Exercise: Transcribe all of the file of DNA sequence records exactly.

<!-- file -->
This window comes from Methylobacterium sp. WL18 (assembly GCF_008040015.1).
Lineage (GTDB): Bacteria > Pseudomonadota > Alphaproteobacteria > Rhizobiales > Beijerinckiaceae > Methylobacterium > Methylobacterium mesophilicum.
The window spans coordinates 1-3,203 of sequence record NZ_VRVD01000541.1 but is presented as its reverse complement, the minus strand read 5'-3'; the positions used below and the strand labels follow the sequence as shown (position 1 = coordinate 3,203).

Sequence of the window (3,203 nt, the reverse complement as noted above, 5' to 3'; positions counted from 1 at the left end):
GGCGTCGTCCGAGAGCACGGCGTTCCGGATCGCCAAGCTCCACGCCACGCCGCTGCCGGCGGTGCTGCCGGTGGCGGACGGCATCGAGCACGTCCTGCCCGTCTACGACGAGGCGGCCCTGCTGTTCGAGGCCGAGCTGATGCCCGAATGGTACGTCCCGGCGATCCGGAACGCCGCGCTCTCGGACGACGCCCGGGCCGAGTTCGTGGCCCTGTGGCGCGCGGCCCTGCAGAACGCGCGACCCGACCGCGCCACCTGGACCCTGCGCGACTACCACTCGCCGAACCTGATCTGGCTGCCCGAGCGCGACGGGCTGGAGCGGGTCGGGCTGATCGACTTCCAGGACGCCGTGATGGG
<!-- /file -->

This window comes from Methylobacterium sp. WL18 (assembly GCF_008040015.1).
Lineage (GTDB): Bacteria > Pseudomonadota > Alphaproteobacteria > Rhizobiales > Beijerinckiaceae > Methylobacterium > Methylobacterium mesophilicum.
The window spans coordinates 1-3,203 of sequence record NZ_VRVD01000541.1 but is presented as its reverse complement, the minus strand read 5'-3'; the positions used below and the strand labels follow the sequence as shown (position 1 = coordinate 3,203).

Sequence of the window (3,203 nt, the reverse complement as noted above, 5' to 3'; positions counted from 1 at the left end):
GGCGTCGTCCGAGAGCACGGCGTTCCGGATCGCCAAGCTCCACGCCACGCCGCTGCCGGCGGTGCTGCCGGTGGCGGACGGCATCGAGCACGTCCTGCCCGTCTACGACGAGGCGGCCCTGCTGTTCGAGGCCGAGCTGATGCCCGAATGGTACGTCCCGGCGATCCGGAACGCCGCGCTCTCGGACGACGCCCGGGCCGAGTTCGTGGCCCTGTGGCGCGCGGCCCTGCAGAACGCGCGACCCGACCGCGCCACCTGGACCCTGCGCGACTACCACTCGCCGAACCTGATCTGGCTGCCCGAGCGCGACGGGCTGGAGCGGGTCGGGCTGATCGACTTCCAGGACGCCGTGATGGG